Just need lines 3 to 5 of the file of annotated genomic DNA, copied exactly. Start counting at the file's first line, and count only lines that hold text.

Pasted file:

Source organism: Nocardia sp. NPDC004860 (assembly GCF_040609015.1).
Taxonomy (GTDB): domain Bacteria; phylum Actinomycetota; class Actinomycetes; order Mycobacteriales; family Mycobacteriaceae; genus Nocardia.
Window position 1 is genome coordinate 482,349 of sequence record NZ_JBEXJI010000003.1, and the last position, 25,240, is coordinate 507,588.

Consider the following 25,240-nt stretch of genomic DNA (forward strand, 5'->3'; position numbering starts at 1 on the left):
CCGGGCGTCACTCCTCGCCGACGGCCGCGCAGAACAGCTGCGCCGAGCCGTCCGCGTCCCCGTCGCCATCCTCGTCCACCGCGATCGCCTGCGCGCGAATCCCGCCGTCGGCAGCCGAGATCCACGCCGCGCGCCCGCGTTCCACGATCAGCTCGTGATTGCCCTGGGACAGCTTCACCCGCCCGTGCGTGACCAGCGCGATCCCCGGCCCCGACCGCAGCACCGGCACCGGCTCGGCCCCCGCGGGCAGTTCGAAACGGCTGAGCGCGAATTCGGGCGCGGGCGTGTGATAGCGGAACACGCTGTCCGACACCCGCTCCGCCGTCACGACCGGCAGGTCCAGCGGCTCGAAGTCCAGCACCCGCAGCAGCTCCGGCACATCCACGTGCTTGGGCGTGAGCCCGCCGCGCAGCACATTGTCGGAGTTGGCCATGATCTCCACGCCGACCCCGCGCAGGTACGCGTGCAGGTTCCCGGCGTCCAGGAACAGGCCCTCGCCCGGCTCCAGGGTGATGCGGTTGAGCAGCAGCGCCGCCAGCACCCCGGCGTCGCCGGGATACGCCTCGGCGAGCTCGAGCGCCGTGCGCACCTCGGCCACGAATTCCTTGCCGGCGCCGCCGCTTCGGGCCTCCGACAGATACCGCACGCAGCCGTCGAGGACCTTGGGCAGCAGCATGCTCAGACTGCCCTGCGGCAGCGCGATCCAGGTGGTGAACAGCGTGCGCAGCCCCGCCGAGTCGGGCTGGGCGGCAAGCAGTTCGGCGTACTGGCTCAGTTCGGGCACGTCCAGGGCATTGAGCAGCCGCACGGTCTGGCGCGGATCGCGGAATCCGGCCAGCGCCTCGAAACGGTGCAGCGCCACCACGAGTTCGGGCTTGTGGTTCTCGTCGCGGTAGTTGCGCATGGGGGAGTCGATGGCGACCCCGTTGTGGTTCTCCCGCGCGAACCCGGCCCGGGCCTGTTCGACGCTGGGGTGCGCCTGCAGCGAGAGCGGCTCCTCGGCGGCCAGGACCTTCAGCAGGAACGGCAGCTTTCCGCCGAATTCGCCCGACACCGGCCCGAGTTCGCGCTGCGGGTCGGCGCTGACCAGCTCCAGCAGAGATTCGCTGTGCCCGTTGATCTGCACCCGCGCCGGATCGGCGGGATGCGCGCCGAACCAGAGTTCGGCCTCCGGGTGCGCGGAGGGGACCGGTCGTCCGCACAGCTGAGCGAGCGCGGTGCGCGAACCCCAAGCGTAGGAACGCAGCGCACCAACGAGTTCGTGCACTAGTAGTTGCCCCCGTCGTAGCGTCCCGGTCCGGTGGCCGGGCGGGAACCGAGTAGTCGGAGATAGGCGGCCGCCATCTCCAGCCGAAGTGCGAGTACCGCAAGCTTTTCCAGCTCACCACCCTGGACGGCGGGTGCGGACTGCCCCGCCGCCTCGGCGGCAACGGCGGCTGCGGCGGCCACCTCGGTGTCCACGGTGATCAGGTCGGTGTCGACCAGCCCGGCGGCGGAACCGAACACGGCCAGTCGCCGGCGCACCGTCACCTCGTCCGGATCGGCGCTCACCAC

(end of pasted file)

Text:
Window position 1 is genome coordinate 482,349 of sequence record NZ_JBEXJI010000003.1, and the last position, 25,240, is coordinate 507,588.

Consider the following 25,240-nt stretch of genomic DNA (forward strand, 5'->3'; position numbering starts at 1 on the left):
CCGGGCGTCACTCCTCGCCGACGGCCGCGCAGAACAGCTGCGCCGAGCCGTCCGCGTCCCCGTCGCCATCCTCGTCCACCGCGATCGCCTGCGCGCGAATCCCGCCGTCGGCAGCCGAGATCCACGCCGCGCGCCCGCGTTCCACGATCAGCTCGTGATTGCCCTGGGACAGCTTCACCCGCCCGTGCGTGACCAGCGCGATCCCCGGCCCCGACCGCAGCACCGGCACCGGCTCGGCCCCCGCGGGCAGTTCGAAACGGCTGAGCGCGAATTCGGGCGCGGGCGTGTGATAGCGGAACACGCTGTCCGACACCCGCTCCGCCGTCACGACCGGCAGGTCCAGCGGCTCGAAGTCCAGCACCCGCAGCAGCTCCGGCACATCCACGTGCTTGGGCGTGAGCCCGCCGCGCAGCACATTGTCGGAGTTGGCCATGATCTCCACGCCGACCCCGCGCAGGTACGCGTGCAGGTTCCCGGCGTCCAGGAACAGGCCCTCGCCCGGCTCCAGGGTGATGCGGTTGAGCAGCAGCGCCGCCAGCACCCCGGCGTCGCCGGGATACGCCTCGGCGAGCTCGAGCGCCGTGCGCACCTCGGCCACGAATTCCTTGCCGGCGCCGCCGCTTCGGGCCTCCGACAGATACCGCACGCAGCCGTCGAGGACCTTGGGCAGCAGCATGCTCAGACTGCCCTGCGGCAGCGCGATCCAGGTGGTGAACAGCGTGCGCAGCCCCGCCGAGTCGGGCTGGGCGGCAAGCAGTTCGGCGTACTGGCTCAGTTCGGGCACGTCCAGGGCATTGAGCAGCCGCACGGTCTGGCGCGGATCGCGGAATCCGGCCAGCGCCTCGAAACGGTGCAGCGCCACCACGAGTTCGGGCTTGTGGTTCTCGTCGCGGTAGTTGCGCATGGGGGAGTCGATGGCGACCCCGTTGTGGTTCTCCCGCGCGAACCCGGCCCGGGCCTGTTCGACGCTGGGGTGCGCCTGCAGCGAGAGCGGCTCCTCGGCGGCCAGGACCTTCAGCAGGAACGGCAGCTTTCCGCCGAATTCGCCCGACACCGGCCCGAGTTCGCGCTGCGGGTCGGCGCTGACCAGCTCCAGCAGAGATTCGCTGTGCCCGTTGATCTGCACCCGCGCCGGATCGGCGGGATGCGCGCCGAACCAGAGTTCGGCCTCCGGGTGCGCGGAGGGGACCGGTCGTCCGCACAGCTGAGCGAGCGCGGTGCGCGAACCCCAAGCGTAGGAACGCAGCGCACCAACGAGTTCGTGCACTAGTAGTTGCCCCCGTCGTAGCGTCCCGGTCCGGTGGCCGGGCGGGAACCGAGTAGTCGGAGATAGGCGGCCGCCATCTCCAGCCGAAGTGCGAGTACCGCAAGCTTTTCCAGCTCACCACCCTGGACGGCGGGTGCGGACTGCCCCGCCGCCTCGGCGGCAACGGCGGCTGCGGCGGCCACCTCGGTGTCCACGGTGATCAGGTCGGTGTCGACCAGCCCGGCGGCGGAACCGAACACGGCCAGTCGCCGGCGCACCGTCACCTCGTCCGGATCGGCGCTCACCAC